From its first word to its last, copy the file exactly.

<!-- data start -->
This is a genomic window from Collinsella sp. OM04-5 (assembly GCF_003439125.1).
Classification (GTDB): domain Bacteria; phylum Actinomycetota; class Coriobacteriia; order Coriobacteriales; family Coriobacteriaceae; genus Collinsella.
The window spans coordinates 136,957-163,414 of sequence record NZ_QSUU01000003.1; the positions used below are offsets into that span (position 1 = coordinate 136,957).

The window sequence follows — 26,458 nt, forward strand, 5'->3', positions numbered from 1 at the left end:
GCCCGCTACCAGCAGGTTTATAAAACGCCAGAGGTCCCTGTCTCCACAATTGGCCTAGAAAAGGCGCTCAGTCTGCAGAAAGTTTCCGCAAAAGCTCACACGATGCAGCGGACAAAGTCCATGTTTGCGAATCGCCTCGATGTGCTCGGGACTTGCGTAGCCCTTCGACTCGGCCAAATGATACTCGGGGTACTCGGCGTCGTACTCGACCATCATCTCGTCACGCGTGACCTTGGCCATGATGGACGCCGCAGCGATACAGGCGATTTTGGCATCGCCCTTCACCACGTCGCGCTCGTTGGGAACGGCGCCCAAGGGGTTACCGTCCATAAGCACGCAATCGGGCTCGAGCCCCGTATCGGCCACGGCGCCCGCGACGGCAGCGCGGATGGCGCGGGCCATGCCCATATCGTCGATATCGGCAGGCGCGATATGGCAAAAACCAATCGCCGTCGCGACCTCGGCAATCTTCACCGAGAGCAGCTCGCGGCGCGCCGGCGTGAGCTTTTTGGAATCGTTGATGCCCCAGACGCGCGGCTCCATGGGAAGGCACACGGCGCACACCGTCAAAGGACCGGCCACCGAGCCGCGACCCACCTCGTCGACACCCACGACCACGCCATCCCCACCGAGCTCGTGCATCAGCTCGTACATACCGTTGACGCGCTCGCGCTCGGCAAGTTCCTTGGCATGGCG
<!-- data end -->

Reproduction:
This is a genomic window from Collinsella sp. OM04-5 (assembly GCF_003439125.1).
Classification (GTDB): domain Bacteria; phylum Actinomycetota; class Coriobacteriia; order Coriobacteriales; family Coriobacteriaceae; genus Collinsella.
The window spans coordinates 136,957-163,414 of sequence record NZ_QSUU01000003.1; the positions used below are offsets into that span (position 1 = coordinate 136,957).

The window sequence follows — 26,458 nt, forward strand, 5'->3', positions numbered from 1 at the left end:
GCCCGCTACCAGCAGGTTTATAAAACGCCAGAGGTCCCTGTCTCCACAATTGGCCTAGAAAAGGCGCTCAGTCTGCAGAAAGTTTCCGCAAAAGCTCACACGATGCAGCGGACAAAGTCCATGTTTGCGAATCGCCTCGATGTGCTCGGGACTTGCGTAGCCCTTCGACTCGGCCAAATGATACTCGGGGTACTCGGCGTCGTACTCGACCATCATCTCGTCACGCGTGACCTTGGCCATGATGGACGCCGCAGCGATACAGGCGATTTTGGCATCGCCCTTCACCACGTCGCGCTCGTTGGGAACGGCGCCCAAGGGGTTACCGTCCATAAGCACGCAATCGGGCTCGAGCCCCGTATCGGCCACGGCGCCCGCGACGGCAGCGCGGATGGCGCGGGCCATGCCCATATCGTCGATATCGGCAGGCGCGATATGGCAAAAACCAATCGCCGTCGCGACCTCGGCAATCTTCACCGAGAGCAGCTCGCGGCGCGCCGGCGTGAGCTTTTTGGAATCGTTGATGCCCCAGACGCGCGGCTCCATGGGAAGGCACACGGCGCACACCGTCAAAGGACCGGCCACCGAGCCGCGACCCACCTCGTCGACACCCACGACCACGCCATCCCCACCGAGCTCGTGCATCAGCTCGTACATACCGTTGACGCGCTCGCGCTCGGCAAGTTCCTTGGCATGGCG